In February 2020, the Novel Coronavirus (COVID-19) was raging in Wuhan, China and quickly spreading to the rest of the world. This period was fraught with uncertainty for those in the affected areas. The present investigation examined the role of two potential coping resources during this stressful period of uncertainty: flow and mindfulness. Participants in Wuhan and other major cities affected by COVID-19 (N = 5115) completed an online survey assessing subjective experiences of flow, mindfulness, and well-being. Longer quarantine was associated with poorer well-being; flow and mindfulness were associated with better well-being on some measures. However, flow—but not mindfulness—moderated the link between quarantine length and well-being, such that people who experienced high levels flow showed little or no association between quarantine length and poorer well-being. These findings suggest that experiencing flow (typically by engaging in flow-inducing activities) may be a particularly effective way to protect against potentially deleterious effects of a period of quarantine.
A fundamental ability for humans is to monitor and process multiple temporal events that occur at different spatial locations simultaneously. A great number of studies have demonstrated simultaneous temporal processing (STP) in human and animal participants, i.e., multiple ‘clocks’ rather than a single ‘clock’. However, to date, we still have no knowledge about the exact limitation of the STP in vision. Here we provide the first experimental measurement to this critical parameter in human vision by using two novel and complementary paradigms. The first paradigm combines merits of a temporal oddball-detection task and a capacity measurement widely used in the studies of visual working memory to quantify the capacity of STP (CSTP). The second paradigm uses a two-interval temporal comparison task with various encoded spatial locations involved in the standard temporal intervals to rule out an alternative, ‘object individuation’-based, account of CSTP, which is measured by the first paradigm. Our results of both paradigms indicate consistently that the capacity limit of simultaneous temporal processing in vision is around 3 to 4 spatial locations. Moreover, the binding of the ‘local clock’ and its specific location is undermined by bottom-up competition of spatial attention, indicating that the time-space binding is resource-consuming. Our finding that the capacity of STP is not constrained by the capacity of visual working memory (VWM) supports the idea that the representations of STP are likely stored and operated in units different from those of VWM. A second paradigm confirms further that the limited number of location-bound ‘local clocks’ are activated and maintained during a time window of several hundreds milliseconds.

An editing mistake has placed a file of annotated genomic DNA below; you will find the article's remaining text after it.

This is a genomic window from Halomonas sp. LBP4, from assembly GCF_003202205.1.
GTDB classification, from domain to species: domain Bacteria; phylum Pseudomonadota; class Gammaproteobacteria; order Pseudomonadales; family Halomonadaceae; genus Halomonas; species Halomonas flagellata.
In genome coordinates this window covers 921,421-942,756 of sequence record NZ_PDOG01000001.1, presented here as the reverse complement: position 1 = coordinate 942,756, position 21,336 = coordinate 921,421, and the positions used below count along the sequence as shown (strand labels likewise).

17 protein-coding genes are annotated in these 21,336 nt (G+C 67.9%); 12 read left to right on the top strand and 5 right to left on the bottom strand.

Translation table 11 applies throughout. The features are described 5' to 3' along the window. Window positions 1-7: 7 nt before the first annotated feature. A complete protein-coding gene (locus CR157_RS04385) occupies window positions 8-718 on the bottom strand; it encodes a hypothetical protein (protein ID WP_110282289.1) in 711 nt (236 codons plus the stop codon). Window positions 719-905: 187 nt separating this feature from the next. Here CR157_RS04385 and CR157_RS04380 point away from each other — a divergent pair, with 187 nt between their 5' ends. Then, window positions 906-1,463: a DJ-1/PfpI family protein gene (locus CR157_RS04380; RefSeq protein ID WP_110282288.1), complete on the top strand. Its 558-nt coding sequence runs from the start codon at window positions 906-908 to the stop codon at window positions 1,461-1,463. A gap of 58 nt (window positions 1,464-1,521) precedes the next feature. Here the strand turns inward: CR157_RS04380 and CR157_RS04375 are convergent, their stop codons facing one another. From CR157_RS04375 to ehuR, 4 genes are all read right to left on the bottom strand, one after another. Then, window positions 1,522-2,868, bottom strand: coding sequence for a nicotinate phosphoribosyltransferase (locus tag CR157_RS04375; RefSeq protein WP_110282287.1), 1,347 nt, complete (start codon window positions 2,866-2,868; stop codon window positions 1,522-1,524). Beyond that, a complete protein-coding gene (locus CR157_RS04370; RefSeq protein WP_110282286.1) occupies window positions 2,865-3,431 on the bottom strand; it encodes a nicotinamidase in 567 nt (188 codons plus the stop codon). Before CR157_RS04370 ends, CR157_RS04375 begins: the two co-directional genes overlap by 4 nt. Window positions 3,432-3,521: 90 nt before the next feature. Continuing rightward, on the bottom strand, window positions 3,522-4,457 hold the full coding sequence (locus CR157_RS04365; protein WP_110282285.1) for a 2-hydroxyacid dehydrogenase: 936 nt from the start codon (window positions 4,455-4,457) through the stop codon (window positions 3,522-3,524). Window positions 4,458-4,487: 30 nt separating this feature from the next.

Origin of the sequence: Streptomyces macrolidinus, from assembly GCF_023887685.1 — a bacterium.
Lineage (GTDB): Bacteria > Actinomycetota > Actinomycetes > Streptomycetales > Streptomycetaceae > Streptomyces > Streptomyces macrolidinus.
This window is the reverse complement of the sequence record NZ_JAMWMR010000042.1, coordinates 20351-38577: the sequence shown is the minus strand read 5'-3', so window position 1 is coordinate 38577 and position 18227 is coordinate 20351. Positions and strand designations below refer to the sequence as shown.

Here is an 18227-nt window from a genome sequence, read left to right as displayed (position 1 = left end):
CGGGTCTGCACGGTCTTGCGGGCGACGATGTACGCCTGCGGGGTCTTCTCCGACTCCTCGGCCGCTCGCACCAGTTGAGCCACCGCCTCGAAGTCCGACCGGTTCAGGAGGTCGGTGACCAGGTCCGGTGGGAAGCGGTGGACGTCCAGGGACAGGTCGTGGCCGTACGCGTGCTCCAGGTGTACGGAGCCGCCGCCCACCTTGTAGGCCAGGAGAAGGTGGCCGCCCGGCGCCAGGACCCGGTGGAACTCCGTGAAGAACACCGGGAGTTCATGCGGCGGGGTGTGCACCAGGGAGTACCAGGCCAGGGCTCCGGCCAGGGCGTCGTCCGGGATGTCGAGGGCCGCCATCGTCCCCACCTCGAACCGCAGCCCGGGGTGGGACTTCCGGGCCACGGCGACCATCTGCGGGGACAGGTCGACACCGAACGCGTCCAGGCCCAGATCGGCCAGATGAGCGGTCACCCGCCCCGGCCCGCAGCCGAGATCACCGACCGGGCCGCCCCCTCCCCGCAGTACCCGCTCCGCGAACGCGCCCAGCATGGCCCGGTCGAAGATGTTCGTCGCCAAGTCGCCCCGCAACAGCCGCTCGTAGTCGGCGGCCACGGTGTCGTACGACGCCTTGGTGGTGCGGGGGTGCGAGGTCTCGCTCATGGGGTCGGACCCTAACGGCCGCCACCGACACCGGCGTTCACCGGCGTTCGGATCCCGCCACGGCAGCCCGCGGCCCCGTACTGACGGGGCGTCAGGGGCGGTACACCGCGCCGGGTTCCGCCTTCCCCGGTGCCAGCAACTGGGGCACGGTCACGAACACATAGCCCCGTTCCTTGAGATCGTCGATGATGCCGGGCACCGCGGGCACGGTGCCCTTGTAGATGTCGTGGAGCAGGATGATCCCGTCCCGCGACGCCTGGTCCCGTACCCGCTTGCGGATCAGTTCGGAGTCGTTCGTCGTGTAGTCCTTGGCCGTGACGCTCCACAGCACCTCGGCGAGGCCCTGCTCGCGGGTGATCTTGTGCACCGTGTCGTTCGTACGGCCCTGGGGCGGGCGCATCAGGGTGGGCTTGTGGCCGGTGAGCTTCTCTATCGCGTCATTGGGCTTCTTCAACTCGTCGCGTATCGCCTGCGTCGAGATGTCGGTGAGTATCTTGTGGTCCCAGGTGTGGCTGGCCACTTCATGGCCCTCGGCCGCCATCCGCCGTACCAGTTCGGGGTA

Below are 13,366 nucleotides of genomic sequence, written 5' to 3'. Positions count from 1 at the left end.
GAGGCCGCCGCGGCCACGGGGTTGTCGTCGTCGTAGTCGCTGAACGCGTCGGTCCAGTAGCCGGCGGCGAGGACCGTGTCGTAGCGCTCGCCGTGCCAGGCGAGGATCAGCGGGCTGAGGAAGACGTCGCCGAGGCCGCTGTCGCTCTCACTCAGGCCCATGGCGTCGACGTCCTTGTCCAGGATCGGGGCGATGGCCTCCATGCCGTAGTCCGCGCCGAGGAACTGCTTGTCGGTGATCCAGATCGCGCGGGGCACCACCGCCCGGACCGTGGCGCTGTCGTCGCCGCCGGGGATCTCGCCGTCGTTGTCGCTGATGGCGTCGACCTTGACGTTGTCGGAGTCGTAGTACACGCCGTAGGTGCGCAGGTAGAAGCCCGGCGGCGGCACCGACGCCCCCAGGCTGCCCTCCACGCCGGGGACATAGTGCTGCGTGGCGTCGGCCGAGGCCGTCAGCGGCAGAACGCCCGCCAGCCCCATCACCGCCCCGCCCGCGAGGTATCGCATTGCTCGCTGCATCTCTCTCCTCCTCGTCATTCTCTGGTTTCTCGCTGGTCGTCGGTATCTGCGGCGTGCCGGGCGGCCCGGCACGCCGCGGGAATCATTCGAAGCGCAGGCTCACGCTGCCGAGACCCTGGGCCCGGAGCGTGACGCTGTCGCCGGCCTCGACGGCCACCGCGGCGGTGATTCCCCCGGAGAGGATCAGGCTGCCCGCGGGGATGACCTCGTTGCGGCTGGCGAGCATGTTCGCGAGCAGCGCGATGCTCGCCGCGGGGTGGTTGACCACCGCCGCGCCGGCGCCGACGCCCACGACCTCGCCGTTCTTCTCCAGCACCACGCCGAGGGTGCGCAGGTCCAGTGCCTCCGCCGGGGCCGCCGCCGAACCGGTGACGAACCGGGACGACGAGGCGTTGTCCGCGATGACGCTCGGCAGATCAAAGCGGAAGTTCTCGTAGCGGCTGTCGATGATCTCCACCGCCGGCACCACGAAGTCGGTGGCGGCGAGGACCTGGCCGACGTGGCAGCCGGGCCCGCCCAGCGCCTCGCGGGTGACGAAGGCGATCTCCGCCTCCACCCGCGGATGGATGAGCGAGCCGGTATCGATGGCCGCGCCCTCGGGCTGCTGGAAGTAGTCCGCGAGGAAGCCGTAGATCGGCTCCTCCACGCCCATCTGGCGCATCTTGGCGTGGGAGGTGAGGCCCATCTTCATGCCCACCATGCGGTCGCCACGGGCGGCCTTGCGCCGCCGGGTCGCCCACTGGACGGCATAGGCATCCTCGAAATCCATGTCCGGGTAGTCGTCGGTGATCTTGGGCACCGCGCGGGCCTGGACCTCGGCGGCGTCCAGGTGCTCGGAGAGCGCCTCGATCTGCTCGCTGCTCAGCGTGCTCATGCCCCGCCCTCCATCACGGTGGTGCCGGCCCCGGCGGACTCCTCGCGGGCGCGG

A novel Cu2O-Au-BFO heterostructure photocathode was constructed which significantly improved the efficiency of photo-generated carrier transfer for solar hydrogen production. A BiFeO3 (BFO) ferroelectric film was synthesized on top of a Cu2O layer by a sputtering process. The BFO layer acted to protect the Cu2O layer from photochemical corrosion, increasing photoelectrochemical (PEC) stability. The p–n heterojunction between Cu2O and BFO layers enhanced the PEC properties by suppressing charge recombination and improved interfacial charge transfer efficiency. When Cu2O and BFO are interfaced by Au Nanoparticles (NPs) the PEC performance was further enhanced, due to hot-electron transfer at the plasmonic resonance. After positive poling, the depolarization field across the whole volume of BFO film drove electrons into the electrolyte solution, inducing a significant anodic shift, Vop of 1.01 V vs. RHE, together with a significantly enhanced photocurrent density of −91 μA/cm2 at 0 V vs. RHE under 100 mW/cm2 illumination. The mechanism was investigated through experimental and theoretivcal calculations.
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